Max Borders is an advisor to The Advocates. Thanks to that relationship, we got to be the first to sit down with Max for an interview since the release of his new book, After Collapse: The End of America and the Rebirth of Her Ideals. From our perspective, this is the most promising book on the idea of self-government in a decade. – The Editors
Editor: Let’s start with one of the main themes of this book: fear. One of the things I learned in After Collapse is that fear drives social and economic collapse more than the other way around. Can you tell us a little more about that idea?
Max Borders: Human beings are born with certain dispositions that will cause us to act together in different ways to survive. I call these “human systems.” Whole cultures can architect entire systems around the various responses to fear, but they don’t always know they’re doing it. We’ve seen this throughout most of history. We want to make the fear go away, so we accept unhealthy tradeoffs with political power in order to feel safer.
Editor: Can you be more specific?
Max Borders: Sure. I’ve had this book in my mind for a while, but it was informed by both hysteria and heroism amid the 2020 pandemic. I noticed a profound contrast between the innovators and the entrepreneurs on the one hand, and so-called “experts” and officials on the other. The continuous failure of bureaucracies to perform well was evident — from lockdowns to confusion about whether or not to wear a mask. The FDA demanded proof of vaccine efficacy in an emergency, which created a massive ‘invisible graveyard’ of unsaved lives. Vaccine distribution was a disaster. It prompted me to ask why it is people are so willing to embrace power hierarchies that are so fragile and ineffective, and so unwilling to have more faith in savvy entrepreneurs and each other.
Editor: Is there anything distinctly American about the way we respond to fear?
Max Borders: The most succinct way to put it is that there is a tendency among Americans to look to “daddy” when something bad happens. Government is like daddy in that government appeals to our force/fighting response when its officials promise to solve our problems with largesse or coercion. But this is the essence of what makes our system fragile. Force and fighting are unsustainable.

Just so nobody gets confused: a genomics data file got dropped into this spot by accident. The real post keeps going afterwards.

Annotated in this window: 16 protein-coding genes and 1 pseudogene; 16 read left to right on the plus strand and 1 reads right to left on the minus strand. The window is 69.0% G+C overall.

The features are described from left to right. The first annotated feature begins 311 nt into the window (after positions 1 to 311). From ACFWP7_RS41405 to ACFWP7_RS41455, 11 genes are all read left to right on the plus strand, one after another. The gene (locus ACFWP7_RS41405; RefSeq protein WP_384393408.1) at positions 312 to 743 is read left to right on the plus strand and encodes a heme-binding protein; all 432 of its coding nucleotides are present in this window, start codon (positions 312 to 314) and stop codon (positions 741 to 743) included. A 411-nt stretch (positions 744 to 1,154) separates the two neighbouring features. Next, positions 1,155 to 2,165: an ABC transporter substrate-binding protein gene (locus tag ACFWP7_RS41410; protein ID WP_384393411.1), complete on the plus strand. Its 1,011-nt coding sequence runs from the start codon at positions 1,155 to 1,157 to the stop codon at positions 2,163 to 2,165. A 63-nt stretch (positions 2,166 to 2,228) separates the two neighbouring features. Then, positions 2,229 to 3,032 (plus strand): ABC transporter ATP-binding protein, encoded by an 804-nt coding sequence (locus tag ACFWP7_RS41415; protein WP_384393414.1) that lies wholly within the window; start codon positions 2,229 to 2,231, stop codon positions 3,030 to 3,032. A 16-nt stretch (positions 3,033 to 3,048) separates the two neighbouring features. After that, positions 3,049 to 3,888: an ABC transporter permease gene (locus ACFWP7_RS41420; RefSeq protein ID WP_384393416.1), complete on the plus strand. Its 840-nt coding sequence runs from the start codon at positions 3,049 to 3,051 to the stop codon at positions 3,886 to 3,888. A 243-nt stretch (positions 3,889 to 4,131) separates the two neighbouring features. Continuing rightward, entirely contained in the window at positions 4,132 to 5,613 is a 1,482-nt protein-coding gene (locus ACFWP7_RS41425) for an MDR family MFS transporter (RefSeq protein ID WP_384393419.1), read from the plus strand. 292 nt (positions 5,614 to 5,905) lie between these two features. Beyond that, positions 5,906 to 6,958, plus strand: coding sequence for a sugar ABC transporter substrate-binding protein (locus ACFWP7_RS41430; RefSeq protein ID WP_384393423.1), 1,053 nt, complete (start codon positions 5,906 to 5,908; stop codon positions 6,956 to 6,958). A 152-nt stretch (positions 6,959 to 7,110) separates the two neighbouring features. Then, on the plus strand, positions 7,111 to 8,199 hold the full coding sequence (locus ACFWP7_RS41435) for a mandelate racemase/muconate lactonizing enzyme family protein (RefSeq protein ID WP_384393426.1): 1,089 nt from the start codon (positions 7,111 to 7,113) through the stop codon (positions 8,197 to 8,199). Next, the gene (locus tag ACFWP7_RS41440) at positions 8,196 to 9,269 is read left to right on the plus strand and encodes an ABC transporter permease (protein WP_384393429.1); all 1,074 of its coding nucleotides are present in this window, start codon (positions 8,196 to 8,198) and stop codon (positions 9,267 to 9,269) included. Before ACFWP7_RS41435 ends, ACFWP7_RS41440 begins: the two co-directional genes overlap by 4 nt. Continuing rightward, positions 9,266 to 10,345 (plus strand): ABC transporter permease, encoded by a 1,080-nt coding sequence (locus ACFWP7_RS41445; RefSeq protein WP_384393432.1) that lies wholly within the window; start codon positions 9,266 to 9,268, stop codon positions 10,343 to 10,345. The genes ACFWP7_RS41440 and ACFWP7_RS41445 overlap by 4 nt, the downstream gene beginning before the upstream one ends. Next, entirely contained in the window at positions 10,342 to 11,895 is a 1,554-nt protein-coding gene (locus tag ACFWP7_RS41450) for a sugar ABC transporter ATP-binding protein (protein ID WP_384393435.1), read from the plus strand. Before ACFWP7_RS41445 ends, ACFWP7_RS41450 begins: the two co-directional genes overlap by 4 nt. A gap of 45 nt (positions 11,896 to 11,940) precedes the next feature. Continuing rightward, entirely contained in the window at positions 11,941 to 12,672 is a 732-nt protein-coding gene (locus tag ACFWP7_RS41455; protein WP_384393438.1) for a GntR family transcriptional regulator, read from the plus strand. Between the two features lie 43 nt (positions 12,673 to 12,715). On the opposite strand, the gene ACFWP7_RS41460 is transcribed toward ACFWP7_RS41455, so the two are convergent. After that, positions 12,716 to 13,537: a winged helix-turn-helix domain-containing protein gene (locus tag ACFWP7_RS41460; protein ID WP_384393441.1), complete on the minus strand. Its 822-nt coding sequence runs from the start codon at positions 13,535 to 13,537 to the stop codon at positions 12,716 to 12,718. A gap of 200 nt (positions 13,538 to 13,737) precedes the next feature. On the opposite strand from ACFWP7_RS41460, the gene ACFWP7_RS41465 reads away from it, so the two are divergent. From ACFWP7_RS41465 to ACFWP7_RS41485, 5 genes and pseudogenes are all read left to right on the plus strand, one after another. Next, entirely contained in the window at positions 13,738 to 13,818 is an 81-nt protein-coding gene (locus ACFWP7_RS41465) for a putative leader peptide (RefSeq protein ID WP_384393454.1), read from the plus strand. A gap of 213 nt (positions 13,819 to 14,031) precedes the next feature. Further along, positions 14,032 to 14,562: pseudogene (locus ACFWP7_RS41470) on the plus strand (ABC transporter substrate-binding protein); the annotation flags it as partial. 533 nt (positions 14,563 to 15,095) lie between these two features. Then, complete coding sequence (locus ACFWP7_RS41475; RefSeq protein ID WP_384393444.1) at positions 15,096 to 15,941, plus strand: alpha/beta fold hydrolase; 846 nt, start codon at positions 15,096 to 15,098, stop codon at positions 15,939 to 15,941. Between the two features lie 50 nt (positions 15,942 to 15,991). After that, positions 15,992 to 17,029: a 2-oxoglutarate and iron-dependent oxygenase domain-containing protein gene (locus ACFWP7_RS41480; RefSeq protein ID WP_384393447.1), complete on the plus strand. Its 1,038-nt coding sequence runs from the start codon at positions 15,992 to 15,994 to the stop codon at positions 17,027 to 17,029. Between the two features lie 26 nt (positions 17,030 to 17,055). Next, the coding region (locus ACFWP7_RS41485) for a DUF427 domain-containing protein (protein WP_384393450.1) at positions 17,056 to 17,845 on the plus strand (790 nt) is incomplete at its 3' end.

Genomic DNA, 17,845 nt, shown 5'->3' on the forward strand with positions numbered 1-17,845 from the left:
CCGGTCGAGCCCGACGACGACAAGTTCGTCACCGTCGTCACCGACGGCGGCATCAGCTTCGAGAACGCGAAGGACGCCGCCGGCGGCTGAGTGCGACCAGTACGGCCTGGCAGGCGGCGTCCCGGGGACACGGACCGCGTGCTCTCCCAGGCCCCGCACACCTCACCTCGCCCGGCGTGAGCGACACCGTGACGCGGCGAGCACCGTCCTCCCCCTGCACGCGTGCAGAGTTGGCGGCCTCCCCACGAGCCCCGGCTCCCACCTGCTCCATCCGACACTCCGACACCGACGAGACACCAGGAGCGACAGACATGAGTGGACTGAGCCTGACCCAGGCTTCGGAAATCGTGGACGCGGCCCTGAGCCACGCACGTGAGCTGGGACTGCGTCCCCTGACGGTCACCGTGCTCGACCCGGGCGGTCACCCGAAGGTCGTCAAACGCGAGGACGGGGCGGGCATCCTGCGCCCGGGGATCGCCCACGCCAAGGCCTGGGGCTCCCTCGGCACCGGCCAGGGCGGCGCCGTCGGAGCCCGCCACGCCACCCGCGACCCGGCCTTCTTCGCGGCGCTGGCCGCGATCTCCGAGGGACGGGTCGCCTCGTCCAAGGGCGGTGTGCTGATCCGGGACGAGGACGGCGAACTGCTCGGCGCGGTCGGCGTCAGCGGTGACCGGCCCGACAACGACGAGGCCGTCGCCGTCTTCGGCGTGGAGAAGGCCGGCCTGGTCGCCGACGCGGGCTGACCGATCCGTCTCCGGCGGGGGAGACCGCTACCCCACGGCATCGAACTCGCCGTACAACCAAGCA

Editor: And there are other types of responses?
Max Borders: I call the basic responses “The Four Energies,” which are the four basic ways to respond in a condition of fear:
- Eros Masculine – Force control.
- Eros Feminine – Let it flow.
- Thanatos Masculine – End it now.
- Thanatos Feminine – Let it go.
We are way too dependent on 1 and 3, which means we are habituated to turn to Washington to solve our problems when most problems are almost better solved in decentralized ways. Central hierarchies force control, but decentralized systems let it flow. I half-joke that I agree with radical feminists that we are living in “patriarchy.” The feminists are right, but for the wrong reasons. We need more feminine human systems if we’re going to avoid collapse. And at this stage, it doesn’t look like we will.
Editor: Why would you refer to a hierarchy as both powerful and fragile?
Max Borders: Hierarchies are systems of command and control. They work in certain contexts and at certain scales. But I show readers how hierarchies break down. It has an almost lawlike quality to it, which is to say, all hierarchies are going to break down at certain scales. Rome. Britannia. Why not America, too?
The government is the greatest hierarchy of them all. And even though it is enormously powerful, it is also fragile. The bigger and more comprehensive it tries to be, the more it will suffer in its attempt to control social complexity. This fact will hasten our collapse.
Editor: Collapse is an awfully loaded term. What do you mean by that?